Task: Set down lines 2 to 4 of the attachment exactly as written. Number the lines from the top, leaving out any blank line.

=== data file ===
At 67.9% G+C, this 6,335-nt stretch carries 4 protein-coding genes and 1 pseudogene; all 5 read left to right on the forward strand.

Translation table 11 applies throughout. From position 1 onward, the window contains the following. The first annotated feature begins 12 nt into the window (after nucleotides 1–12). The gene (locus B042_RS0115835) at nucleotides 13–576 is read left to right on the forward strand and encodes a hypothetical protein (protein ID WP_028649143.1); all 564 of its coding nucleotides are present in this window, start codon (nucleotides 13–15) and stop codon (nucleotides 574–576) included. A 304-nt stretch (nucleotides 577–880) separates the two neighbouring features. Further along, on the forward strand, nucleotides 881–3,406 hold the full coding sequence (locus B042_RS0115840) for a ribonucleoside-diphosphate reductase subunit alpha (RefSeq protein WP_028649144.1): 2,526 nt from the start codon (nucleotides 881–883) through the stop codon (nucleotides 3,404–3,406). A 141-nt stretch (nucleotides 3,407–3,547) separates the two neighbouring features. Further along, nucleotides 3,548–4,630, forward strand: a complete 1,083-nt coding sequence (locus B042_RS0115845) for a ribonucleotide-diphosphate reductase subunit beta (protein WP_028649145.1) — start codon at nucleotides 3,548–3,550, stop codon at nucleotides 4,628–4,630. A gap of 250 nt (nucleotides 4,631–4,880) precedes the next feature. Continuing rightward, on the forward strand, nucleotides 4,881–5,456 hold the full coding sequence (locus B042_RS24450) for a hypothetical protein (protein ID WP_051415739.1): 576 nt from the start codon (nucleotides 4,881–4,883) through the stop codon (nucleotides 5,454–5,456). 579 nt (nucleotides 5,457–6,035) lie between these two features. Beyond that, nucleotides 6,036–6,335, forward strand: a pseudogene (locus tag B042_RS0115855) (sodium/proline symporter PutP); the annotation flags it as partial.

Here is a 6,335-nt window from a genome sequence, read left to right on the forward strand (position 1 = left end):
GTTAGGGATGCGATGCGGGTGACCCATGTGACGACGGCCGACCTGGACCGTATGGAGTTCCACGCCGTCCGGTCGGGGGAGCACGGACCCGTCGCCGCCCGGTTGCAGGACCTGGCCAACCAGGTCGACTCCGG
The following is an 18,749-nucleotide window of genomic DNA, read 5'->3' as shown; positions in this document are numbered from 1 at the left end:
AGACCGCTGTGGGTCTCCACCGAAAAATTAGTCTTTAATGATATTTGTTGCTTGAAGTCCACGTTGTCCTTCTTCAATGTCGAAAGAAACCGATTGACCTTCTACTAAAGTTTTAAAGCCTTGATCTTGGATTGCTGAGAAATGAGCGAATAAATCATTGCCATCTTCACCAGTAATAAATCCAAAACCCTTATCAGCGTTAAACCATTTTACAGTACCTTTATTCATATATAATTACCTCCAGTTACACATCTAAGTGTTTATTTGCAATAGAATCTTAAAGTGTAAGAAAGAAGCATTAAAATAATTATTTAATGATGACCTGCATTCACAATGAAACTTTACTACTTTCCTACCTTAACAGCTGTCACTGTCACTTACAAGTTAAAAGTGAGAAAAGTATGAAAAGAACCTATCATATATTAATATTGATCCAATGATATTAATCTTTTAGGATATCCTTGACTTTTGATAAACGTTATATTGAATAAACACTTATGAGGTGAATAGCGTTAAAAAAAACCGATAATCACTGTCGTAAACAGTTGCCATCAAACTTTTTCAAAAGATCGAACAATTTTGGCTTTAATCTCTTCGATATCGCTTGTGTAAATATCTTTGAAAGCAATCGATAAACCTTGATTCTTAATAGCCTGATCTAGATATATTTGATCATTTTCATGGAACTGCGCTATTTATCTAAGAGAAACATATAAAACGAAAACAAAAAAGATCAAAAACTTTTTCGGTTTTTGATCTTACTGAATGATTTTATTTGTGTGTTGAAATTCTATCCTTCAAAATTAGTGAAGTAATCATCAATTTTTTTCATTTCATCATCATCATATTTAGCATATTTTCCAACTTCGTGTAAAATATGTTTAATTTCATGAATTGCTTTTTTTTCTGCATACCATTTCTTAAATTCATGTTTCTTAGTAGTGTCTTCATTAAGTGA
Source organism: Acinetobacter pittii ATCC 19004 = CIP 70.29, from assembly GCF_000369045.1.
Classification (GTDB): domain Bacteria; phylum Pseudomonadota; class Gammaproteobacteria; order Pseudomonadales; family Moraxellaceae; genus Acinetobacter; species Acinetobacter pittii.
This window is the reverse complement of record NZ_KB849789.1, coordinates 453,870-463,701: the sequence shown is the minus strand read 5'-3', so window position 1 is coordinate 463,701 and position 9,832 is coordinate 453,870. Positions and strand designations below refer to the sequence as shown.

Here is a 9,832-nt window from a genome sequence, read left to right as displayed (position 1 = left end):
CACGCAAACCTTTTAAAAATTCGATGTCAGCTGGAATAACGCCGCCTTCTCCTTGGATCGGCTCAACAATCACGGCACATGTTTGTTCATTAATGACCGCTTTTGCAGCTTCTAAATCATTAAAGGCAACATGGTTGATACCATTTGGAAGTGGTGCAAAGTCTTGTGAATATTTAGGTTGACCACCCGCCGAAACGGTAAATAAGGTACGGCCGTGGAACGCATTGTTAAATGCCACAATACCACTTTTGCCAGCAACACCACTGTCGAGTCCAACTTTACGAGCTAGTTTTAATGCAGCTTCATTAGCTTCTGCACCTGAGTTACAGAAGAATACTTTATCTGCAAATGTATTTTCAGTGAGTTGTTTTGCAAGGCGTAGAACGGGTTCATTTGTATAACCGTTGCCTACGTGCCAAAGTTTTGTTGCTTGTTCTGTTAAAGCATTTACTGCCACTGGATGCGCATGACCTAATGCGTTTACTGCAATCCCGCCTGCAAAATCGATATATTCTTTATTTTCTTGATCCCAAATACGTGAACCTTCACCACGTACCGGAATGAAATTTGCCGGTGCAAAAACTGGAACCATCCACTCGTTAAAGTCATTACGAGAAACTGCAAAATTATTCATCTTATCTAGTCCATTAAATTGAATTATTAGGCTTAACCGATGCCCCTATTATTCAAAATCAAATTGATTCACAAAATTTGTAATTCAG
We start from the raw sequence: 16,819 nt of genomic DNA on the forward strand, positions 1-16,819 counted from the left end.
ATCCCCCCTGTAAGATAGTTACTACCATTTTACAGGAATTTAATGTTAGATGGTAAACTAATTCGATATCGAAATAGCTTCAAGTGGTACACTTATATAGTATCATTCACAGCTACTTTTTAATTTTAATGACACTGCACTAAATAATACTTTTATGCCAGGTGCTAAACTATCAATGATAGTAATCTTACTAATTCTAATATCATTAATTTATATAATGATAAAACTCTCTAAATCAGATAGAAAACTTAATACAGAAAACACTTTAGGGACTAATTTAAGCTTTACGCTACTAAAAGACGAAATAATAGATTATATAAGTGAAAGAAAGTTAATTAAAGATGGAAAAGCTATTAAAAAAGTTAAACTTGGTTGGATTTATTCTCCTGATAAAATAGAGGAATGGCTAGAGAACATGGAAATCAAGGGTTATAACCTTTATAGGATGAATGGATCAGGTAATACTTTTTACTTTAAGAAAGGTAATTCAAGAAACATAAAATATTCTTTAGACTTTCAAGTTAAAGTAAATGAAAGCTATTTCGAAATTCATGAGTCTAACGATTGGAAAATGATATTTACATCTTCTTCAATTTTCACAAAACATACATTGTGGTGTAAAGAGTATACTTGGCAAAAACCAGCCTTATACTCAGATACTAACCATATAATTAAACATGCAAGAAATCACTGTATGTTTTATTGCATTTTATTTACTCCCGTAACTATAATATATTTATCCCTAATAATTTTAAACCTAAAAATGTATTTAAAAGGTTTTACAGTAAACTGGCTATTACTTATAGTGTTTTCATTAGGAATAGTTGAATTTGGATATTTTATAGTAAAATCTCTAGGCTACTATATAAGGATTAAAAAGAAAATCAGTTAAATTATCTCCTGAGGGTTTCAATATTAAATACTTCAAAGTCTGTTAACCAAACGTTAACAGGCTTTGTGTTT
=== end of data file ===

Translation table 11 applies throughout. From position 1 onward, the window contains the following. The first annotated feature begins 12 nt into the window (after nucleotides 1–12). The gene (locus B042_RS0115835) at nucleotides 13–576 is read left to right on the forward strand and encodes a hypothetical protein (protein ID WP_028649143.1); all 564 of its coding nucleotides are present in this window, start codon (nucleotides 13–15) and stop codon (nucleotides 574–576) included. A 304-nt stretch (nucleotides 577–880) separates the two neighbouring features. Further along, on the forward strand, nucleotides 881–3,406 hold the full coding sequence (locus B042_RS0115840) for a ribonucleoside-diphosphate reductase subunit alpha (RefSeq protein WP_028649144.1): 2,526 nt from the start codon (nucleotides 881–883) through the stop codon (nucleotides 3,404–3,406). A 141-nt stretch (nucleotides 3,407–3,547) separates the two neighbouring features. Further along, nucleotides 3,548–4,630, forward strand: a complete 1,083-nt coding sequence (locus B042_RS0115845) for a ribonucleotide-diphosphate reductase subunit beta (protein WP_028649145.1) — start codon at nucleotides 3,548–3,550, stop codon at nucleotides 4,628–4,630. A gap of 250 nt (nucleotides 4,631–4,880) precedes the next feature. Continuing rightward, on the forward strand, nucleotides 4,881–5,456 hold the full coding sequence (locus B042_RS24450) for a hypothetical protein (protein ID WP_051415739.1): 576 nt from the start codon (nucleotides 4,881–4,883) through the stop codon (nucleotides 5,454–5,456). 579 nt (nucleotides 5,457–6,035) lie between these two features. Beyond that, nucleotides 6,036–6,335, forward strand: a pseudogene (locus tag B042_RS0115855) (sodium/proline symporter PutP); the annotation flags it as partial.

Here is a 6,335-nt window from a genome sequence, read left to right on the forward strand (position 1 = left end):
GTTAGGGATGCGATGCGGGTGACCCATGTGACGACGGCCGACCTGGACCGTATGGAGTTCCACGCCGTCCGGTCGGGGGAGCACGGACCCGTCGCCGCCCGGTTGCAGGACCTGGCCAACCAGGTCGACTCCGG